Not all big city art dealers are out to make a buck -- some are out to make a difference. At least that's what Bernice Steinbaum, owner of one of New York City's best known contemporary art galleries, hopes to do with the newly opened Here Here Gallery, a nonprofit venture on a mission for social change.
Steinbaum, who's been a commercial art dealer for 22 years, is focusing on the age-old plight of the homeless and their need for shelter in There but for the Grace of . . . Temporary Shelters -- an invitational, national exhibition and the first show at the Euclid Avenue gallery.
"The homeless are a reality, and I think we need to build the kind of shelters that allow people to heal themselves and do whatever it is to get themselves mainstream," says Steinbaum, who owns New York City's Steinbaum Krauss Gallery and has plans for another one in Miami. Indeed, homelessness is a problem in all big cities: This year alone, the Cleveland branch of United Way's First Call for Help has received nearly 10,000 requests for emergency shelter.
Housed in the former digs of the Cowell & Hubbard jewelry company at the corner of Euclid Avenue and East 13th Street, the 11,000-square-foot Here Here Gallery has marble floors and massive picture windows that gaze toward Star Plaza. "It's an incredible space, with 24-foot ceilings and a "Fred Astaire balcony,'" says Steinbaum, referring to the double-entry staircase centered in the back of the cavernous room.
The space was a gift from her friend, local attorney David Kirschenbaum, who owns the remaining five-year lease. "I thought it would make a wonderful nonprofit gallery, where this dealer could do things she couldn't do at her commercial gallery," says Steinbaum.
The Here Here Gallery will be dedicated to showing thought-provoking art and architecture that addresses American social issues. As the gallery's chief curator and owner, Steinbaum will organize one show per year, with three other exhibitions up for grabs for aspiring graduate students, who need only submit their proposals to the gallery's committee for consideration. "If [it] is something salient for the Cleveland community, they get the space for the next three months," says Steinbaum. "It would be a testing ground before they go out into the cruel world."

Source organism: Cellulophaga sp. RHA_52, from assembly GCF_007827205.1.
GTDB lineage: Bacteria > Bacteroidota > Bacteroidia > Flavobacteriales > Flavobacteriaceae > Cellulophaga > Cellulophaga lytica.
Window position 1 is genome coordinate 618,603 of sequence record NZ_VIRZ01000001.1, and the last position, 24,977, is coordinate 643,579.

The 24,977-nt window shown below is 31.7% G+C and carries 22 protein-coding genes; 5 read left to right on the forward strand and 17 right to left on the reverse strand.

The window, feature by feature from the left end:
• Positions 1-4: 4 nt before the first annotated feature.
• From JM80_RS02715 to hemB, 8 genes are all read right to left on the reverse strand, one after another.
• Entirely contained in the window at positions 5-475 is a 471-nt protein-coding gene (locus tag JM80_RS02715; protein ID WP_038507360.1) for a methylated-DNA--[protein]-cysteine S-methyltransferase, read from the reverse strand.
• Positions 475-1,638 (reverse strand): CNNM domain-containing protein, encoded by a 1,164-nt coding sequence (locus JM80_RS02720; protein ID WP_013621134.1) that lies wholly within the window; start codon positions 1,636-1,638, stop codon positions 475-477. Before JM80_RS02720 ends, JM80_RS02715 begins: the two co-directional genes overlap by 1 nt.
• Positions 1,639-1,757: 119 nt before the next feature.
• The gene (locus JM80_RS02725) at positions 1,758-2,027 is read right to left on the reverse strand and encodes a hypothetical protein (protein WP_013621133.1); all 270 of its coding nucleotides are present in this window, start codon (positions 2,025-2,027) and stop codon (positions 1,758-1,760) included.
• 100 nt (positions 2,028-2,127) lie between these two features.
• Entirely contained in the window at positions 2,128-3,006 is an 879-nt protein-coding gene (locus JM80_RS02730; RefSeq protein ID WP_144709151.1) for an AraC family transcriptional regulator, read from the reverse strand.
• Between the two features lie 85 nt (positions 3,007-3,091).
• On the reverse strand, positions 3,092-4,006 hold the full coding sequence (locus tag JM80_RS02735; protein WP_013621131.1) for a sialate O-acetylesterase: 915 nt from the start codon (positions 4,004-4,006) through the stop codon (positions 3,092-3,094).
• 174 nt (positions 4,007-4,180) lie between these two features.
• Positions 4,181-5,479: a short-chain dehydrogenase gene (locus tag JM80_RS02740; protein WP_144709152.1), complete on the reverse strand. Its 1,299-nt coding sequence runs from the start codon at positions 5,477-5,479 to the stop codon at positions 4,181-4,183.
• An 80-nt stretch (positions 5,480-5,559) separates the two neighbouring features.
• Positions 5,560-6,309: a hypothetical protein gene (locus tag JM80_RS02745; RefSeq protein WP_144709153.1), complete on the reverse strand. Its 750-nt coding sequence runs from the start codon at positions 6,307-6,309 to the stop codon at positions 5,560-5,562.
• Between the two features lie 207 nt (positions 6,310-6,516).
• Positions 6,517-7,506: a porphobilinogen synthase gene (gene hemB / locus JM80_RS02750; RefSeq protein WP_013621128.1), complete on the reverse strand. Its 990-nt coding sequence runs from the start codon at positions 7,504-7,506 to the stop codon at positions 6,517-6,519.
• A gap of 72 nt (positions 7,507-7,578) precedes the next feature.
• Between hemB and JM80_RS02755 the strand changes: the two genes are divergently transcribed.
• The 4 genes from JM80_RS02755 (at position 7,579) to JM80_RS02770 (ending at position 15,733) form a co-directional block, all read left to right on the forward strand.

Her novel idea was embraced by a handful of backers who donated their time and money to help renovate the space and promote the first show. Among the high rollers is the Gund Foundation, which doled out $5,000 for 10,000 invitations.
On view through February 20, Temporary Shelters features 34 works by local and national artists, architects, and environmental urban planners. All pieces in the exhibition were created as social commentaries on poverty, the homeless, and their makeshift dwellings, says Steinbaum.
Cleveland Heights photographer Helen Liggett is one of 10 Ohio artists participating in the show. Her display, "Calendar of Events," is a series of 28 black-and-white photographs depicting a homeless man struggling to survive on East 18th Street and Euclid Avenue -- just two blocks from where Liggett's images are displayed. The photoessay evolved over a 10-month period in which Liggett photographed the man from the same spot every day, from March through December 1997. What she captured on film juxtaposes the man's need for shelter against a society oblivious to his plight.
"All these things are going on around him," explains Liggett. "People are making deliveries and riding bicycles, but I don't have a single image where there's anyone interacting with him. It's like there's a hole in the street. All the evidence shows we go out of our way to not see suffering in the city, to avoid the immediacy of it."
It's that suffering Steinbaum hopes to call attention to with the shows at Here Here. "We have to be aware of our communities," she urges. "Each of us must make an effort to make a difference."
-- Ginger Burnett
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